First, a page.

The weather has played its part with the boat - we have been doing some good miles noon to noon with 176 nm yesterday and 182 nm today. The down side of the confused seas has been a damp boat inside caused by the spray being blown off the wave tops into the saloon. This is now slowly drying out. We also lost our lazy-jacks (lines used to hold the main sail into the stack-pack sail bag), which broke off up the mast and will be on our "repair list" for when we are in St Helena.
In the next few days I should have been able to calculate our ETA in St Helena and to our destination, Tortola. Once I have done that I will add them to my blog report and see how close we are able to come to arriving at the different ports on the dates. Hopefully we can maintain good speeds during the voyage and keep to the estimates!
The photograph above was taken during the gale force conditions but does not depict the reality of the conditions - photographs seem to flatten the seas and not depict them at their worst.
The night watches have been very cold with everybody well wrapped up in their foul-weather gear. The stars have been bright and mostly clear due to little cloud and a quarter moon which should be a full moon when we reach St Helena. This morning whilst on my 06:00 to 09:00 watch, I saw my first flying fish. It was a small fella, about 7.5 cm long and trying desperately to get out of the way of the boat. It is still early days for flying fish and they will become more abundant as we get further north.
Today Shaun and I will be on HF radio trying to help our fellow Cape based Hams get some points in the HF field day contest. So, greetings from all aboard until my next report.
Well folks, at midnight we cast off our lines for the second time and are now well and truly underway. At noon we has progressed 87 nautical miles in very rough seas with a 35 knot wind from the south. We are sailing with two reefs in the genoa and doing just over 7 knots.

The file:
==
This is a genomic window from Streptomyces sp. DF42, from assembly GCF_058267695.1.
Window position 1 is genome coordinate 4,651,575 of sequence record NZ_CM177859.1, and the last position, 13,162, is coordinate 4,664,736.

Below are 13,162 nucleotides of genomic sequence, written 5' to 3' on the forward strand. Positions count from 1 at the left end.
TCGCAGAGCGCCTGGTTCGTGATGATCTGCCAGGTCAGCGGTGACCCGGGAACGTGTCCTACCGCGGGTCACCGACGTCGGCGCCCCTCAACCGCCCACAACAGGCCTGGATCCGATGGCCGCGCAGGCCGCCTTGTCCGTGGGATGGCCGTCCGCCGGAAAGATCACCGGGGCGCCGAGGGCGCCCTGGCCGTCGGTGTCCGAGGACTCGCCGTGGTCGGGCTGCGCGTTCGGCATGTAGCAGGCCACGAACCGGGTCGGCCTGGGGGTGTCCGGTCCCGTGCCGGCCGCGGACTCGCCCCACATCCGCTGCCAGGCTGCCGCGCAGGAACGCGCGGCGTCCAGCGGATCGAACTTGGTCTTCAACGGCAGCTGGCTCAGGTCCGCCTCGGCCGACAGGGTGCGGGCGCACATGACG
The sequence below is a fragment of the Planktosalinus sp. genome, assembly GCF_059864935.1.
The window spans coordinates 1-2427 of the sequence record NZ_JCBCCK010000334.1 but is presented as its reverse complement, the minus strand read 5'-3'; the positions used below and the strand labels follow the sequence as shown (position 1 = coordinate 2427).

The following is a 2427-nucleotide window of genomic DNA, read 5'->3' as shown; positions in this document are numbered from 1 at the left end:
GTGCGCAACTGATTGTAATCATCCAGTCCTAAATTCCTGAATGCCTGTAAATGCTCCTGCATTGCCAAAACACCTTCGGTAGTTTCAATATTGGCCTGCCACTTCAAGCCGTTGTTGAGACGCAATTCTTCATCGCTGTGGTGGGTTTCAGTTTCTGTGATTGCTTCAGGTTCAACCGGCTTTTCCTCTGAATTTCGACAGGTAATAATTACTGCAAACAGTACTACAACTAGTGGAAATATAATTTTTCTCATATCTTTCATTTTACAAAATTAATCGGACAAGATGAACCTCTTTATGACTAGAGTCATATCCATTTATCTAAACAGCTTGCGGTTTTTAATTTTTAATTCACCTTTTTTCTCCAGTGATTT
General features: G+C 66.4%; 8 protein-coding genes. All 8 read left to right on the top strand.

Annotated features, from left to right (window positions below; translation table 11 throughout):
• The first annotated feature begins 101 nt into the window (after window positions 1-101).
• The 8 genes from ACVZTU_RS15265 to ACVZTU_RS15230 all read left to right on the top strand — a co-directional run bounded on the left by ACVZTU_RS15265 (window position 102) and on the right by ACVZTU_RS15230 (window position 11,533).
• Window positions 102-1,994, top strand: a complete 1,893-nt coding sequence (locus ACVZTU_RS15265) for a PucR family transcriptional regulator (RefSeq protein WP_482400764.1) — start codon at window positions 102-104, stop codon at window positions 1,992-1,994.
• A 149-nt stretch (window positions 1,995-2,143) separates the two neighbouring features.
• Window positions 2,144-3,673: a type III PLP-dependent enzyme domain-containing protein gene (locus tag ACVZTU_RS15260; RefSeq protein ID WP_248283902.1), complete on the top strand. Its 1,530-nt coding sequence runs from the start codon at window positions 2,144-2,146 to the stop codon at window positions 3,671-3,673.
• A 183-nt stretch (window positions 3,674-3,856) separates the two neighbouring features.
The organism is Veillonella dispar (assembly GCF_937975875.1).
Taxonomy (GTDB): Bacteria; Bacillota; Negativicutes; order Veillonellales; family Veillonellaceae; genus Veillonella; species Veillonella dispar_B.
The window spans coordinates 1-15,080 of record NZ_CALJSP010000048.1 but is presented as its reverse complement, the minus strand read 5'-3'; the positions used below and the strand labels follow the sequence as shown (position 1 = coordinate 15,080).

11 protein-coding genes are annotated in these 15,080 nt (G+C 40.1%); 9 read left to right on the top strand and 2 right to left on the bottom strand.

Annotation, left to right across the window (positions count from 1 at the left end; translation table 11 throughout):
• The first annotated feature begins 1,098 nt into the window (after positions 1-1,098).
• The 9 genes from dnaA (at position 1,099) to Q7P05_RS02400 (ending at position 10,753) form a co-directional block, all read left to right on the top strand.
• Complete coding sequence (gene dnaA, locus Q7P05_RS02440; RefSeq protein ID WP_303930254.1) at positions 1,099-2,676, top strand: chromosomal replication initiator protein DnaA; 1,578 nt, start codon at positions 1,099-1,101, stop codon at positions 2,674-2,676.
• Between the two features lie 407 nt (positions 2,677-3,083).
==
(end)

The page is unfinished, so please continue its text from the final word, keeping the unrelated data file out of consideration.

Shaheda, Shaun and Terry are suffering a bit from the motion but I am sure they will be fine in a day or two and start enjoying the sail. We just need the sea to calm a little to make conditions aboard a bit more comfortable.
At noon we passed a fleet of fishing vessels, all bashing their way back to Saldanha Bay. I spoke to the skipper of one of them and he told me they had been at sea for thirty days with little in their holds to show for their efforts - not a great life!
As conditions improve on board, I will include a few photographs with the reports and elaborate a bit more on conditions aboard. For now, regards from all aboard.
The 13th was an unlucky day! We cleared out with the yacht club, cleared out with the harbour authorities and then we all went to clear out at the emigration department. Let me first explain that the emigration office is near the harbour entrance and is also the office where hundreds of refugees from Africa gather to get refugee status verified. As we were walking into the entrance the refugees packed around us and within seconds I was minus my brand new Nokia N95 cellular telephone. Those guys were sharp and fast!
We then went off to customs and cleared with them, bought some duty free goods (cigarettes), and headed back to the boat and cast off our lines. We stopped off at the fuel jetty and took on 1350 litres of diesel before heading out of the harbour and set course for that little chunk of rock called St Helena.
Well, we only reached a point off Robben Island when I noticed our shrouds were flapping about a bit too much. After a check I decided to return to the harbour and have the riggers check out things - it certainly was a good idea as the mast was so loose it could have caused major problems later in our voyage. So, at sunset we were back where we started - tied up to the marina at Royal Cape Yacht Club.
After dark the wind changed direction (something I was expecting) but we were having a good fat steak in the restaurant across from the yacht basin. Later during the night the rain fell lightly on the boat but we all slept well after the "rush" of thinking we were on our way.
Today (Wednesday), the riggers were called in and re-tensioned the rigging after the boat was checked out by the designer, Gino Morelli. Also, we had a breakage in our starboard water suction line for fresh water, which was replaced by the plumber and a few adjustments made by the sail maker to our main sail - something I wanted done although it was not a problem.
So, we are now waiting for the front to pass the Cape and the wind to change (expected later this afternoon) when we will be off again - and not turning around again even if a few small teething problems occur. As the title of this entry says, we are all frustrated from having to bounce back to Cape Town like a ping-pong ball.
I will post to the blog again once we are well off shore - cheers from the frustrated crew, Shaun, Shaheda, Terry and myself, John.